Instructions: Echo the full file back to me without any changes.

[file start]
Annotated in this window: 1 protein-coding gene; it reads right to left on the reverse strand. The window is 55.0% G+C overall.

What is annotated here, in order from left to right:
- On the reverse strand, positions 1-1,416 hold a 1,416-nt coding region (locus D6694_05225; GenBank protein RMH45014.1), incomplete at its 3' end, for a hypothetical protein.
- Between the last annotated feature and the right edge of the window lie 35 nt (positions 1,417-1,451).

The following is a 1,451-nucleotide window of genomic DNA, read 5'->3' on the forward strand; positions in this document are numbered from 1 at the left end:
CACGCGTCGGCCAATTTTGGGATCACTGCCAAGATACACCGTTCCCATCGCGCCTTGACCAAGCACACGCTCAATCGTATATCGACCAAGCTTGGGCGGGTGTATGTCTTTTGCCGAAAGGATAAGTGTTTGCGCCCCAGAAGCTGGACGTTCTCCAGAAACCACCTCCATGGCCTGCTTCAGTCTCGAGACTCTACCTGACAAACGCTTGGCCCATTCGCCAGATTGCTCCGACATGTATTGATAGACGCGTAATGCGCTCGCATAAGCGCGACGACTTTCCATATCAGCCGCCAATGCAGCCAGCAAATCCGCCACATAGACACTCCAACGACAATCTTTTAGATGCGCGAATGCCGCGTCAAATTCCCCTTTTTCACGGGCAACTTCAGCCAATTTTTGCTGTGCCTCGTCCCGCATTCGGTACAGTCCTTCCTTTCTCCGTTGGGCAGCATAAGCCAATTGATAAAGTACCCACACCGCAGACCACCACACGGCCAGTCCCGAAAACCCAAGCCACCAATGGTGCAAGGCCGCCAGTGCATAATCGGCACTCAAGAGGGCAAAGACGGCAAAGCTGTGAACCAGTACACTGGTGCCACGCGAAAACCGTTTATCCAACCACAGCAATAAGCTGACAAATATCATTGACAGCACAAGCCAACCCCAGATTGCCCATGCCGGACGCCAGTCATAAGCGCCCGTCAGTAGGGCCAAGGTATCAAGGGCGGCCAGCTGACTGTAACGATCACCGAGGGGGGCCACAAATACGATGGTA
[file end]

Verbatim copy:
Annotated in this window: 1 protein-coding gene; it reads right to left on the reverse strand. The window is 55.0% G+C overall.

What is annotated here, in order from left to right:
- On the reverse strand, positions 1-1,416 hold a 1,416-nt coding region (locus D6694_05225; GenBank protein RMH45014.1), incomplete at its 3' end, for a hypothetical protein.
- Between the last annotated feature and the right edge of the window lie 35 nt (positions 1,417-1,451).

The following is a 1,451-nucleotide window of genomic DNA, read 5'->3' on the forward strand; positions in this document are numbered from 1 at the left end:
CACGCGTCGGCCAATTTTGGGATCACTGCCAAGATACACCGTTCCCATCGCGCCTTGACCAAGCACACGCTCAATCGTATATCGACCAAGCTTGGGCGGGTGTATGTCTTTTGCCGAAAGGATAAGTGTTTGCGCCCCAGAAGCTGGACGTTCTCCAGAAACCACCTCCATGGCCTGCTTCAGTCTCGAGACTCTACCTGACAAACGCTTGGCCCATTCGCCAGATTGCTCCGACATGTATTGATAGACGCGTAATGCGCTCGCATAAGCGCGACGACTTTCCATATCAGCCGCCAATGCAGCCAGCAAATCCGCCACATAGACACTCCAACGACAATCTTTTAGATGCGCGAATGCCGCGTCAAATTCCCCTTTTTCACGGGCAACTTCAGCCAATTTTTGCTGTGCCTCGTCCCGCATTCGGTACAGTCCTTCCTTTCTCCGTTGGGCAGCATAAGCCAATTGATAAAGTACCCACACCGCAGACCACCACACGGCCAGTCCCGAAAACCCAAGCCACCAATGGTGCAAGGCCGCCAGTGCATAATCGGCACTCAAGAGGGCAAAGACGGCAAAGCTGTGAACCAGTACACTGGTGCCACGCGAAAACCGTTTATCCAACCACAGCAATAAGCTGACAAATATCATTGACAGCACAAGCCAACCCCAGATTGCCCATGCCGGACGCCAGTCATAAGCGCCCGTCAGTAGGGCCAAGGTATCAAGGGCGGCCAGCTGACTGTAACGATCACCGAGGGGGGCCACAAATACGATGGTA